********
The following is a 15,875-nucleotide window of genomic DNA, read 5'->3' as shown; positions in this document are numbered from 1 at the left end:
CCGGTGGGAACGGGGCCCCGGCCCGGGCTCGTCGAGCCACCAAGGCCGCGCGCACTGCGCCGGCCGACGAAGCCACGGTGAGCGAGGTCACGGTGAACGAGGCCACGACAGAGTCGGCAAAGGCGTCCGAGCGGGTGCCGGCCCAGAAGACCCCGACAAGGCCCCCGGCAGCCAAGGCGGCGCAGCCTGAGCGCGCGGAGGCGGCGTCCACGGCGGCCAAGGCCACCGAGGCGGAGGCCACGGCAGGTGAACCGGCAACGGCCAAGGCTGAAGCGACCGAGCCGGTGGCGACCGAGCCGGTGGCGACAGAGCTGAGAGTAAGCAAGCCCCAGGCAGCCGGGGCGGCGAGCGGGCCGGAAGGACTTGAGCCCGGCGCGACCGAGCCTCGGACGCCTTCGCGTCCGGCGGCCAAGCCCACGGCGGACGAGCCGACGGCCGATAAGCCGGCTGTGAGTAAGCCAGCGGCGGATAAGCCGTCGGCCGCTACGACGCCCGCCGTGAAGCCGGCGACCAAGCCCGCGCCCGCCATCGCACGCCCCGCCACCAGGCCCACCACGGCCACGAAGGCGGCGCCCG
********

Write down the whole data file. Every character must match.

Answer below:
The following is a 15,875-nucleotide window of genomic DNA, read 5'->3' as shown; positions in this document are numbered from 1 at the left end:
CCGGTGGGAACGGGGCCCCGGCCCGGGCTCGTCGAGCCACCAAGGCCGCGCGCACTGCGCCGGCCGACGAAGCCACGGTGAGCGAGGTCACGGTGAACGAGGCCACGACAGAGTCGGCAAAGGCGTCCGAGCGGGTGCCGGCCCAGAAGACCCCGACAAGGCCCCCGGCAGCCAAGGCGGCGCAGCCTGAGCGCGCGGAGGCGGCGTCCACGGCGGCCAAGGCCACCGAGGCGGAGGCCACGGCAGGTGAACCGGCAACGGCCAAGGCTGAAGCGACCGAGCCGGTGGCGACCGAGCCGGTGGCGACAGAGCTGAGAGTAAGCAAGCCCCAGGCAGCCGGGGCGGCGAGCGGGCCGGAAGGACTTGAGCCCGGCGCGACCGAGCCTCGGACGCCTTCGCGTCCGGCGGCCAAGCCCACGGCGGACGAGCCGACGGCCGATAAGCCGGCTGTGAGTAAGCCAGCGGCGGATAAGCCGTCGGCCGCTACGACGCCCGCCGTGAAGCCGGCGACCAAGCCCGCGCCCGCCATCGCACGCCCCGCCACCAGGCCCACCACGGCCACGAAGGCGGCGCCCG